"If it ain't broke, don't fix it" is a common and useful rule for many business owners. It serves to protect your business against unnecessary costs and unneeded downtime. While protecting your business against many types of danger, it poses an outright threat when it comes to IT security.
to your firm move so fast that your IT should be working twice as hard as your
company just to keep up. Every day, hundreds of thousands of new malware
threats are released. Falling even hours behind means any one of these attacks
can threaten your business.
The single most
dangerous thing IT security can do is stand still. Keeping up with the latest
advice, technology, and updates the security industry offers is vital to keep
your business safe. This makes up much of the unseen job of IT professionals.
Hackers never stop looking for new ways into your system, which means your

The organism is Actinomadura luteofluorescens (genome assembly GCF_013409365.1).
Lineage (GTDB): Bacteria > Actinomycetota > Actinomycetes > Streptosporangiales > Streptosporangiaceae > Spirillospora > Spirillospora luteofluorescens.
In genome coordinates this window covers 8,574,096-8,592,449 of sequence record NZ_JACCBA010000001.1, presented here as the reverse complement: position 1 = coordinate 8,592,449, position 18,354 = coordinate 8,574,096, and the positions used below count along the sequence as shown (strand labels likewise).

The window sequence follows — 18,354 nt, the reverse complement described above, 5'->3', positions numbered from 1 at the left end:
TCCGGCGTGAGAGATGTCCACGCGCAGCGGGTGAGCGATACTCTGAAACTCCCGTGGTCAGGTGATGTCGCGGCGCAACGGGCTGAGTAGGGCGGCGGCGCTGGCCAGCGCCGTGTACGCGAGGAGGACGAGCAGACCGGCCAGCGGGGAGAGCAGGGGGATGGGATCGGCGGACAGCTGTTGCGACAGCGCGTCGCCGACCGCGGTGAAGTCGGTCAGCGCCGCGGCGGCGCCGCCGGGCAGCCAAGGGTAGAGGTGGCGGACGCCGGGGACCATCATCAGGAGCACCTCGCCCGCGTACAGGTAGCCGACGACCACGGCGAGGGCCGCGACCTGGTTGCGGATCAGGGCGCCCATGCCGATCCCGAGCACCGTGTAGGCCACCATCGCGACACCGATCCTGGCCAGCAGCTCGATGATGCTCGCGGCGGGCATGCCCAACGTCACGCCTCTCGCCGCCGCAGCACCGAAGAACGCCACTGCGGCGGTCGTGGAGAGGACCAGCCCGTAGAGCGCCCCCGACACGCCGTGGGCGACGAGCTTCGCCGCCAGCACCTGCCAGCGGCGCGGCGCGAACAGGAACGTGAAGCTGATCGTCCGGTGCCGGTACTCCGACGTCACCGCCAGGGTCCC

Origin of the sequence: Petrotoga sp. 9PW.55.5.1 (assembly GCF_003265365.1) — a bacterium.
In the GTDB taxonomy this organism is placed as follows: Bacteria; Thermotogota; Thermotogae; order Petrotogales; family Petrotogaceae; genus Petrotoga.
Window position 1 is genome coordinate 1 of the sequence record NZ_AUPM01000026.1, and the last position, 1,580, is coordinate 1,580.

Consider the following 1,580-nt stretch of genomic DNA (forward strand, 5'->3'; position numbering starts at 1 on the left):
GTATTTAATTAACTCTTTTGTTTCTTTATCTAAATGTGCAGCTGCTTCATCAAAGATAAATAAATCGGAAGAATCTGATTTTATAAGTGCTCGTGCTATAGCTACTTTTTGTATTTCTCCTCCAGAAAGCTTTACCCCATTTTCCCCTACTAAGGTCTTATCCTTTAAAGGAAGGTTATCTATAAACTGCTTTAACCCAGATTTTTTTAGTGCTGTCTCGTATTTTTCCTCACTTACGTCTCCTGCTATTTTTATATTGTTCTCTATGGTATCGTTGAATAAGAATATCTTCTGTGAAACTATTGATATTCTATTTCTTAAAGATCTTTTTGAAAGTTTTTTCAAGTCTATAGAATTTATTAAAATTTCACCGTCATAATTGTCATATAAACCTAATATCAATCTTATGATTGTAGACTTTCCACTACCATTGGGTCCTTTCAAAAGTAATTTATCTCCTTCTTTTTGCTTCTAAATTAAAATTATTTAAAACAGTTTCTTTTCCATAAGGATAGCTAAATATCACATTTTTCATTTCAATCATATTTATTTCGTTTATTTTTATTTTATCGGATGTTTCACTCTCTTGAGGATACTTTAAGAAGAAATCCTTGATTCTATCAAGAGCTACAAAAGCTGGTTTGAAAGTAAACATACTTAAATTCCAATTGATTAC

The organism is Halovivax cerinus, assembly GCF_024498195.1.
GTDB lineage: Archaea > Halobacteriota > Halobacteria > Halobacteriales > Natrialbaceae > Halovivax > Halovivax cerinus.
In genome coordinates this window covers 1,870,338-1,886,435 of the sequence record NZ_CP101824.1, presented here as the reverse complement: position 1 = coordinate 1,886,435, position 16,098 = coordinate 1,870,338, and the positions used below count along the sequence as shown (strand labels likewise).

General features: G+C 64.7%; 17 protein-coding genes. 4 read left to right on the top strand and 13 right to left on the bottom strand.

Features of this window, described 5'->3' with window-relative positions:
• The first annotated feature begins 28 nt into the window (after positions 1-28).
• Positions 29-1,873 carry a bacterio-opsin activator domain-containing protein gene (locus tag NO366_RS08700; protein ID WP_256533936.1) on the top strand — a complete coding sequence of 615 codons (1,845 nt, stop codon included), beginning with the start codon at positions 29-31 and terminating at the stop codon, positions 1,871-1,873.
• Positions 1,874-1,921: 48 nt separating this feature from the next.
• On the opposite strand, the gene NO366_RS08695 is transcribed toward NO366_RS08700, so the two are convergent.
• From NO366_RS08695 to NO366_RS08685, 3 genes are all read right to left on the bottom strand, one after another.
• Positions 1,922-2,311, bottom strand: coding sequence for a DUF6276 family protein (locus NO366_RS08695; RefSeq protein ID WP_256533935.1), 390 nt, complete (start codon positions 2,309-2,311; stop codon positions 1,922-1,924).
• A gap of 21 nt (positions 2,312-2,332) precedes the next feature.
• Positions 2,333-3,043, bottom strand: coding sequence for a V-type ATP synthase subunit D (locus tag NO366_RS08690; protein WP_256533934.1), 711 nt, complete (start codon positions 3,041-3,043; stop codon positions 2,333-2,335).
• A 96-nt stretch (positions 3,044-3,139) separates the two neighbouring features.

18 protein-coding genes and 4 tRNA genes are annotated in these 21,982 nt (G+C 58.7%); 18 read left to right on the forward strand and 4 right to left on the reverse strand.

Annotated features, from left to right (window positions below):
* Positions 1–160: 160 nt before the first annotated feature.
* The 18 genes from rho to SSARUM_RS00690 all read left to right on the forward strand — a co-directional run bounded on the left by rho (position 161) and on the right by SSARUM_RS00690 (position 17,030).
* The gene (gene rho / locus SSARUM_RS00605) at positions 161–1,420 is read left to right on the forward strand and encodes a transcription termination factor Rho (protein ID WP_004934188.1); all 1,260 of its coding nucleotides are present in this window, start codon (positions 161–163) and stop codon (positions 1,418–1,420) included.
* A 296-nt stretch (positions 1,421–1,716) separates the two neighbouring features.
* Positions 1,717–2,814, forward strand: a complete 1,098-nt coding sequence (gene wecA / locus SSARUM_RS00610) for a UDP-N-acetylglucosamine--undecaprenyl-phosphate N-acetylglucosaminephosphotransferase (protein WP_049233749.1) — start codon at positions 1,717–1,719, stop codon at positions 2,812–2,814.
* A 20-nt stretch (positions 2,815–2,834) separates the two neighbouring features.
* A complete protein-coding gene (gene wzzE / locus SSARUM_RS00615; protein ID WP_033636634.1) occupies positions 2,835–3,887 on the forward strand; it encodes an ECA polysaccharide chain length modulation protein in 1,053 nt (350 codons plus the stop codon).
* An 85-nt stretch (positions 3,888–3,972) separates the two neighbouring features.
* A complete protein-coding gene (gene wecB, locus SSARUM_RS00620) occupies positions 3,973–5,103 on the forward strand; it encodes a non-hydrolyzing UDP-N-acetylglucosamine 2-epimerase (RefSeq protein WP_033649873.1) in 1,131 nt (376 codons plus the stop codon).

security can't stop looking for ways to keep them out.
Modern Systems for Modern Business
One of the most
common security threats a business opens itself to is using an outdated
operating system or software package. Many firms are scared to upgrade,
update, or renew their IT over fears of breaking legacy systems. Many rely
heavily on old software and are afraid to make a large change themselves. Some
businesses today still run machines on Windows XP, an operating system first
released back in 2001.
systems stop receiving security updates and patches that protect against newly
released attacks. These systems become very vulnerable, presenting a large
target for knowledgeable hackers. This happens many years after newer versions
have been released, giving knowing IT firms a chance to migrate safely.
If you want to scare someone who works in IT, start talking to them about ransomware. There are few things as scary for IT professionals as the prospect of their systems locking up with hackers demanding money to return things back to normal.
When discussing it, you may notice them breaking into a sweat and starting fidgeting as they contemplate one of the most terrifying cybersecurity threats computers face.
How does ransomware spread?
There are several ways that ransomware can get into computers.